Gov. Ted Strickland has called for the firing of two troopers involved in a KKK prank at the Sandusky post of the Ohio State Highway Patrol.
Strickland made the decision after a Monday meeting to discuss the incident with patrol superintendent Col. Richard Collins and Henry Guzman, director of the Ohio Department of Public Safety.
"The incident has tarnished the reputation of a great law enforcement agency," Strickland said in a press release. "We can not and will not tolerate this kind of insulting, disgraceful conduct which undermines public confidence in the important work that the patrol does every day."
According to a press release from the Ohio Department of Public Safety: "The governor ... asked Director Guzman and Col. Collins to immediately begin proceedings to terminate the employment of the trooper and sergeant involved."
Guzman is a member of the governor's cabinet, and the highway patrol falls under the umbrella of his department.
Collins, who originally recommended the termination of the two troopers, backed the governor's decision.
"The governor is my boss, so the governor can direct me to do things that he feels are appropriate," Collins said by phone Tuesday. "We discussed this yesterday in a meeting ... and he was in agreement that the officers should be terminated. But he had a concern about the abeyance agreement or the last chance agreement, and he slept on it and contacted me this morning and felt this act was so egregious that the abeyance agreement should not have been put in place and rescinded that."
Sergeant Eric E. Wlodarsky and Trooper Craig Franklin were disciplined, but not fired, for their roles in the KKK prank. The two kept their jobs because of the collective bargaining agreement, which provided the troopers with an abeyance agreement. The two were allowed to remain troopers as long as they did not get into any more trouble during the next two years.
The union called the governor's decision a "blatant breach of contract."
Elaine Silveria, assistant general counsel for the Ohio State Troopers Association, said the union had an agreement that kept the troopers from being fired.
"We had a signed agreement, and the governor has no authority to do what he did," Silveria said.
Wlodarsky and Franklin are scheduled for a pre-disciplinary hearing Tuesday, she said.
"If at that point the employer decides to go through with the grievance, we'll prosecute the grievance."
Franklin dressed up in KKK-like garb and Wlodarsky snapped his picture with a camera phone while the two were on duty at the Sandusky post the day before the national holiday honoring Martin Luther King Jr. They said it was a joke, modeled after a skit by comedian Dave Chappelle.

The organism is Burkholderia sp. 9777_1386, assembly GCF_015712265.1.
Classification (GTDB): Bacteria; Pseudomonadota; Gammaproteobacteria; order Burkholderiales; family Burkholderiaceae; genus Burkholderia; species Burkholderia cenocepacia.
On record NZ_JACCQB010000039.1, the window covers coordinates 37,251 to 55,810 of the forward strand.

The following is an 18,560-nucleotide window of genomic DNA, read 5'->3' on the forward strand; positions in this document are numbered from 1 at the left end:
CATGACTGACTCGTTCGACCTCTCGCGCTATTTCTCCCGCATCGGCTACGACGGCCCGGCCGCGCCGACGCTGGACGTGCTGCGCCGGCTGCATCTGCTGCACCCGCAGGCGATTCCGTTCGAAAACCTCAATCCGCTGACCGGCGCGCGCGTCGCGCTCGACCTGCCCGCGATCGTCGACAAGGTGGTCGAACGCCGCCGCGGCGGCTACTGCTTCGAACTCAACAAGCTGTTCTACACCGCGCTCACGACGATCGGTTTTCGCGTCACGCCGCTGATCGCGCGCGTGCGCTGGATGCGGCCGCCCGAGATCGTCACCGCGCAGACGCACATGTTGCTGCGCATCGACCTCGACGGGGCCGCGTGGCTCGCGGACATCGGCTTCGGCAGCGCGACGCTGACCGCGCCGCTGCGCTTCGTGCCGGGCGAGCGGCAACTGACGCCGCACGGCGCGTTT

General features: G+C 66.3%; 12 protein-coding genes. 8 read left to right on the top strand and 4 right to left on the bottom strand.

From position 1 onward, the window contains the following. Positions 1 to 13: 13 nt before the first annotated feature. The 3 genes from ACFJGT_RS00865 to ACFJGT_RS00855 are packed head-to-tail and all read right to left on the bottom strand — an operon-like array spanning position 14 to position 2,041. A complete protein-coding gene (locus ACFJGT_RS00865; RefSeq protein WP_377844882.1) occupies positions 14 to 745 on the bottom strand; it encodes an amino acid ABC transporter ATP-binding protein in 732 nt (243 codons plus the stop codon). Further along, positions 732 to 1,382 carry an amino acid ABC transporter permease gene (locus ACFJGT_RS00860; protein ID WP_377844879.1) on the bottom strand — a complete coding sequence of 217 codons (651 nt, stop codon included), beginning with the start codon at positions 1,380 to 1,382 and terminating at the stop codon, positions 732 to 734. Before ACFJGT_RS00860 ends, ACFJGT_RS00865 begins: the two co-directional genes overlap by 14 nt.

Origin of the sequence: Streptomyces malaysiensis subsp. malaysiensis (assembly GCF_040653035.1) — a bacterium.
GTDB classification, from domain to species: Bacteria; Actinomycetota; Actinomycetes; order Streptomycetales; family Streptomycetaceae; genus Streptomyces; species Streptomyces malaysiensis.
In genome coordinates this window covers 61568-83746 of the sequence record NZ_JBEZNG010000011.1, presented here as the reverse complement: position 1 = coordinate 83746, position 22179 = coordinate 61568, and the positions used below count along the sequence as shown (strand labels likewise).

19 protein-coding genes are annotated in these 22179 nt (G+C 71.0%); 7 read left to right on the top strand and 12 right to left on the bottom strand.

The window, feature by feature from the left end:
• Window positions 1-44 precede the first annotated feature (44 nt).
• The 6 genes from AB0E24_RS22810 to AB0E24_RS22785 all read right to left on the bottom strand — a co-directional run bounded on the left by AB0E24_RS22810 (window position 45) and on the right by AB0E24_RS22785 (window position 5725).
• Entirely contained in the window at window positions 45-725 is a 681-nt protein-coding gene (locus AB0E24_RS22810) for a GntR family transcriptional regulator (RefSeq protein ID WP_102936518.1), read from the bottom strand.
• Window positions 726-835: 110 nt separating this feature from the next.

Franklin was originally given a five-day unpaid suspension. Wlodarsky was demoted from sergeant to trooper and transferred to another post. Both were ordered to attend diversity awareness training.
The Sandusky chapter of the NAACP called for termination of the two troopers during a meeting Friday with Collins.
Investigators learned about the photo when they received a copy of it along with an unsigned letter that read: "Sergeant Wlodarsky on duty at the Sandusky Post on January 20, 2008. What a way to represent the Ohio State Highway Patrol!"
Wlodarsky sent the picture to another trooper, Jason P. Demuth, who was also disciplined for not reporting the incident to a supervisor.
Wlodarsky and Franklin learned of the governor's decision Tuesday morning. They were placed on administrative leave pending the disciplinary process for termination.
Wlodarsky told investigators he was "counseled previously for racial gesture or slurs."
The Register broke the story that has since been covered by several national news organizations. Strickland was aware of the media coverage of the incident, but his spokesman said that had nothing to do with his decision to order Collins and Guzman to begin the termination process for the two troopers.
"The governor was aware of the work your newspaper had done, and there had been other reports written," said Keith Dailey, Strickland's press secretary. "But again his fundamental concern was not taking definitive disciplinary action undermines public confidence in the highway patrol."